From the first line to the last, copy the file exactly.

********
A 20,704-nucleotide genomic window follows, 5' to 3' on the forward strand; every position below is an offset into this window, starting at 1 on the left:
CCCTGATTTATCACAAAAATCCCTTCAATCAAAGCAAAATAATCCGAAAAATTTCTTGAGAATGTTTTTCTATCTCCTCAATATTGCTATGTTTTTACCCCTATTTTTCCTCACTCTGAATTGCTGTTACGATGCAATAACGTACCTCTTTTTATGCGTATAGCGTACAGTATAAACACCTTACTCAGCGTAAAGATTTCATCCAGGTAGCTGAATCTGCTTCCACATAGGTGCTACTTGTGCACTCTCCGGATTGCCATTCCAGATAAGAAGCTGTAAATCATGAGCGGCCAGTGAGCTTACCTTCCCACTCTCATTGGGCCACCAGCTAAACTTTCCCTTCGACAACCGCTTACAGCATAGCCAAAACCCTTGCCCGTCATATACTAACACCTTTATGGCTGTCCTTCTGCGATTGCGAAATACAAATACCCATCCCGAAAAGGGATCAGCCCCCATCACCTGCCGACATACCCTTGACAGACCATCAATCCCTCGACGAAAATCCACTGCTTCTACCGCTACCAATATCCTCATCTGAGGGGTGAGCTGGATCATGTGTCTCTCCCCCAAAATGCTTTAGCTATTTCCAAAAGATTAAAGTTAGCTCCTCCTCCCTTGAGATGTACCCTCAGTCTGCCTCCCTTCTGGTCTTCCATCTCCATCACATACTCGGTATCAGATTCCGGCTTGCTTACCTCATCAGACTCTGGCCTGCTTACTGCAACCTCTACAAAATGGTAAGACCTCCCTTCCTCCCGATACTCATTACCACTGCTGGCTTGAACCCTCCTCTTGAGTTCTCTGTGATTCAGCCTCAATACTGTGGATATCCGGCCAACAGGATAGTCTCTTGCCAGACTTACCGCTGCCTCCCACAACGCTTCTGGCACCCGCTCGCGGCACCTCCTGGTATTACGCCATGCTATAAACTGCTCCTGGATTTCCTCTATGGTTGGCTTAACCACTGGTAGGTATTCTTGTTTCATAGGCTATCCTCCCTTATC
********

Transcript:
A 20,704-nucleotide genomic window follows, 5' to 3' on the forward strand; every position below is an offset into this window, starting at 1 on the left:
CCCTGATTTATCACAAAAATCCCTTCAATCAAAGCAAAATAATCCGAAAAATTTCTTGAGAATGTTTTTCTATCTCCTCAATATTGCTATGTTTTTACCCCTATTTTTCCTCACTCTGAATTGCTGTTACGATGCAATAACGTACCTCTTTTTATGCGTATAGCGTACAGTATAAACACCTTACTCAGCGTAAAGATTTCATCCAGGTAGCTGAATCTGCTTCCACATAGGTGCTACTTGTGCACTCTCCGGATTGCCATTCCAGATAAGAAGCTGTAAATCATGAGCGGCCAGTGAGCTTACCTTCCCACTCTCATTGGGCCACCAGCTAAACTTTCCCTTCGACAACCGCTTACAGCATAGCCAAAACCCTTGCCCGTCATATACTAACACCTTTATGGCTGTCCTTCTGCGATTGCGAAATACAAATACCCATCCCGAAAAGGGATCAGCCCCCATCACCTGCCGACATACCCTTGACAGACCATCAATCCCTCGACGAAAATCCACTGCTTCTACCGCTACCAATATCCTCATCTGAGGGGTGAGCTGGATCATGTGTCTCTCCCCCAAAATGCTTTAGCTATTTCCAAAAGATTAAAGTTAGCTCCTCCTCCCTTGAGATGTACCCTCAGTCTGCCTCCCTTCTGGTCTTCCATCTCCATCACATACTCGGTATCAGATTCCGGCTTGCTTACCTCATCAGACTCTGGCCTGCTTACTGCAACCTCTACAAAATGGTAAGACCTCCCTTCCTCCCGATACTCATTACCACTGCTGGCTTGAACCCTCCTCTTGAGTTCTCTGTGATTCAGCCTCAATACTGTGGATATCCGGCCAACAGGATAGTCTCTTGCCAGACTTACCGCTGCCTCCCACAACGCTTCTGGCACCCGCTCGCGGCACCTCCTGGTATTACGCCATGCTATAAACTGCTCCTGGATTTCCTCTATGGTTGGCTTAACCACTGGTAGGTATTCTTGTTTCATAGGCTATCCTCCCTTATC